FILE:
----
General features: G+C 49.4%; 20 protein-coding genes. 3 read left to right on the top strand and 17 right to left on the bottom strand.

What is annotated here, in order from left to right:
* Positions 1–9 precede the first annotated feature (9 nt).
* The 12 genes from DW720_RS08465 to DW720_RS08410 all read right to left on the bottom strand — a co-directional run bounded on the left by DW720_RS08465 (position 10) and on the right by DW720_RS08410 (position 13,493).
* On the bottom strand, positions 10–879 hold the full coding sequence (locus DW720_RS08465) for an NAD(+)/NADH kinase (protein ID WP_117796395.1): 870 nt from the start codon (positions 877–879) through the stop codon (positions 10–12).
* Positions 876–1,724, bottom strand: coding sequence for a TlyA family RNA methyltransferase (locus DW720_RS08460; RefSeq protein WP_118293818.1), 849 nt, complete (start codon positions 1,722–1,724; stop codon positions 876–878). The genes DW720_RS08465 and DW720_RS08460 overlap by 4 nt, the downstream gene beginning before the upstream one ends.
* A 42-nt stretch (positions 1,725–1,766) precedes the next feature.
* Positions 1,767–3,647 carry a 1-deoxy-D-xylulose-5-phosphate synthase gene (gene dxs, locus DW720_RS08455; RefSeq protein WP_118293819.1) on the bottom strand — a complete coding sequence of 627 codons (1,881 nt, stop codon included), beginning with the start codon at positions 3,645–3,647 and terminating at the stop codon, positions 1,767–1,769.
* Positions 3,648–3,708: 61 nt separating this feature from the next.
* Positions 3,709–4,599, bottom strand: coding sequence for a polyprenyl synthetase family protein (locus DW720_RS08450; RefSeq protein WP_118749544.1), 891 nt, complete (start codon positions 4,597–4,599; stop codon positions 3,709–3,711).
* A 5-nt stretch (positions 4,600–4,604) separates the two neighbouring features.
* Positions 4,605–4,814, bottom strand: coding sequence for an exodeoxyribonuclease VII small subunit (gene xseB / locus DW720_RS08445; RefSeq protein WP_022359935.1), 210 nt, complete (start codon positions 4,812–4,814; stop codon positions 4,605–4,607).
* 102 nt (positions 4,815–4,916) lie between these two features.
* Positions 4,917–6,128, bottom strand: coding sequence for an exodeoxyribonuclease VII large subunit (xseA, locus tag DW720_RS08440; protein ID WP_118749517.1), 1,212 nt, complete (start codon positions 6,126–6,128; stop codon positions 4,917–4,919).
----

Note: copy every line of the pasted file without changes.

General features: G+C 49.4%; 20 protein-coding genes. 3 read left to right on the top strand and 17 right to left on the bottom strand.

What is annotated here, in order from left to right:
* Positions 1–9 precede the first annotated feature (9 nt).
* The 12 genes from DW720_RS08465 to DW720_RS08410 all read right to left on the bottom strand — a co-directional run bounded on the left by DW720_RS08465 (position 10) and on the right by DW720_RS08410 (position 13,493).
* On the bottom strand, positions 10–879 hold the full coding sequence (locus DW720_RS08465) for an NAD(+)/NADH kinase (protein ID WP_117796395.1): 870 nt from the start codon (positions 877–879) through the stop codon (positions 10–12).
* Positions 876–1,724, bottom strand: coding sequence for a TlyA family RNA methyltransferase (locus DW720_RS08460; RefSeq protein WP_118293818.1), 849 nt, complete (start codon positions 1,722–1,724; stop codon positions 876–878). The genes DW720_RS08465 and DW720_RS08460 overlap by 4 nt, the downstream gene beginning before the upstream one ends.
* A 42-nt stretch (positions 1,725–1,766) precedes the next feature.
* Positions 1,767–3,647 carry a 1-deoxy-D-xylulose-5-phosphate synthase gene (gene dxs, locus DW720_RS08455; RefSeq protein WP_118293819.1) on the bottom strand — a complete coding sequence of 627 codons (1,881 nt, stop codon included), beginning with the start codon at positions 3,645–3,647 and terminating at the stop codon, positions 1,767–1,769.
* Positions 3,648–3,708: 61 nt separating this feature from the next.
* Positions 3,709–4,599, bottom strand: coding sequence for a polyprenyl synthetase family protein (locus DW720_RS08450; RefSeq protein WP_118749544.1), 891 nt, complete (start codon positions 4,597–4,599; stop codon positions 3,709–3,711).
* A 5-nt stretch (positions 4,600–4,604) separates the two neighbouring features.
* Positions 4,605–4,814, bottom strand: coding sequence for an exodeoxyribonuclease VII small subunit (gene xseB / locus DW720_RS08445; RefSeq protein WP_022359935.1), 210 nt, complete (start codon positions 4,812–4,814; stop codon positions 4,605–4,607).
* 102 nt (positions 4,815–4,916) lie between these two features.
* Positions 4,917–6,128, bottom strand: coding sequence for an exodeoxyribonuclease VII large subunit (xseA, locus tag DW720_RS08440; protein ID WP_118749517.1), 1,212 nt, complete (start codon positions 6,126–6,128; stop codon positions 4,917–4,919).